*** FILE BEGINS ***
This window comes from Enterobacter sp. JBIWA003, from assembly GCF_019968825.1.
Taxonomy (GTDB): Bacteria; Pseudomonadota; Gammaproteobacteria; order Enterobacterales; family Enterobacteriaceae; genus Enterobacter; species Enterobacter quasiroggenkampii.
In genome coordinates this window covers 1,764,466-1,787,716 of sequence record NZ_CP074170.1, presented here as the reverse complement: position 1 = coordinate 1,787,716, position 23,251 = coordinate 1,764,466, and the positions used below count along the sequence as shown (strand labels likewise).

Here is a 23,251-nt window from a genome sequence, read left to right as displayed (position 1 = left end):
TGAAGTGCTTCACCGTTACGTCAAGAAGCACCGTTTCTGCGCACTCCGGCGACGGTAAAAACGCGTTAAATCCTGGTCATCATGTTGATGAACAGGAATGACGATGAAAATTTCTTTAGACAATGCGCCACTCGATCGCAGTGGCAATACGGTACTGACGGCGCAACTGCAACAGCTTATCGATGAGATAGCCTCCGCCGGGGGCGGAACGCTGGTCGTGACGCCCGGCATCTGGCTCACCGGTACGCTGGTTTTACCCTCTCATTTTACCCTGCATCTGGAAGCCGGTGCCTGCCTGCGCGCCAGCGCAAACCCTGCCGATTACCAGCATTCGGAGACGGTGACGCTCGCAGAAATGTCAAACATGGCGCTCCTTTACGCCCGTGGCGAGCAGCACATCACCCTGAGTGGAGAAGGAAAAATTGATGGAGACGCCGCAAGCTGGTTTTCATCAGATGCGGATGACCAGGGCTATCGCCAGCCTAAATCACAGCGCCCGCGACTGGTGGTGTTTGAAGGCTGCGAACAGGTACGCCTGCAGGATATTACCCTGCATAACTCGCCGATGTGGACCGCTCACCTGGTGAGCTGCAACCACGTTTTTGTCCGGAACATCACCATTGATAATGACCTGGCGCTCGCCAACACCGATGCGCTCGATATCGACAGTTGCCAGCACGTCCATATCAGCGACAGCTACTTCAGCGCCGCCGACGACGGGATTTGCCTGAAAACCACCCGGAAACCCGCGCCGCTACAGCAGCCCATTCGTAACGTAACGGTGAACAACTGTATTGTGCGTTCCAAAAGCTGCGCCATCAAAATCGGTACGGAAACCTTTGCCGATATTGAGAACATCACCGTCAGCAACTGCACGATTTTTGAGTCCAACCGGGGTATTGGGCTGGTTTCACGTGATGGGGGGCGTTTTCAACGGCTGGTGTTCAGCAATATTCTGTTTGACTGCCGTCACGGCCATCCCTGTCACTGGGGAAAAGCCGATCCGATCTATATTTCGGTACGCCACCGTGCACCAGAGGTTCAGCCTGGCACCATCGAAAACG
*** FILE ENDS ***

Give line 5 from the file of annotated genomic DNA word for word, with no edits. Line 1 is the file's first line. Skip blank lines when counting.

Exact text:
TGAAGTGCTTCACCGTTACGTCAAGAAGCACCGTTTCTGCGCACTCCGGCGACGGTAAAAACGCGTTAAATCCTGGTCATCATGTTGATGAACAGGAATGACGATGAAAATTTCTTTAGACAATGCGCCACTCGATCGCAGTGGCAATACGGTACTGACGGCGCAACTGCAACAGCTTATCGATGAGATAGCCTCCGCCGGGGGCGGAACGCTGGTCGTGACGCCCGGCATCTGGCTCACCGGTACGCTGGTTTTACCCTCTCATTTTACCCTGCATCTGGAAGCCGGTGCCTGCCTGCGCGCCAGCGCAAACCCTGCCGATTACCAGCATTCGGAGACGGTGACGCTCGCAGAAATGTCAAACATGGCGCTCCTTTACGCCCGTGGCGAGCAGCACATCACCCTGAGTGGAGAAGGAAAAATTGATGGAGACGCCGCAAGCTGGTTTTCATCAGATGCGGATGACCAGGGCTATCGCCAGCCTAAATCACAGCGCCCGCGACTGGTGGTGTTTGAAGGCTGCGAACAGGTACGCCTGCAGGATATTACCCTGCATAACTCGCCGATGTGGACCGCTCACCTGGTGAGCTGCAACCACGTTTTTGTCCGGAACATCACCATTGATAATGACCTGGCGCTCGCCAACACCGATGCGCTCGATATCGACAGTTGCCAGCACGTCCATATCAGCGACAGCTACTTCAGCGCCGCCGACGACGGGATTTGCCTGAAAACCACCCGGAAACCCGCGCCGCTACAGCAGCCCATTCGTAACGTAACGGTGAACAACTGTATTGTGCGTTCCAAAAGCTGCGCCATCAAAATCGGTACGGAAACCTTTGCCGATATTGAGAACATCACCGTCAGCAACTGCACGATTTTTGAGTCCAACCGGGGTATTGGGCTGGTTTCACGTGATGGGGGGCGTTTTCAACGGCTGGTGTTCAGCAATATTCTGTTTGACTGCCGTCACGGCCATCCCTGTCACTGGGGAAAAGCCGATCCGATCTATATTTCGGTACGCCACCGTGCACCAGAGGTTCAGCCTGGCACCATCGAAAACG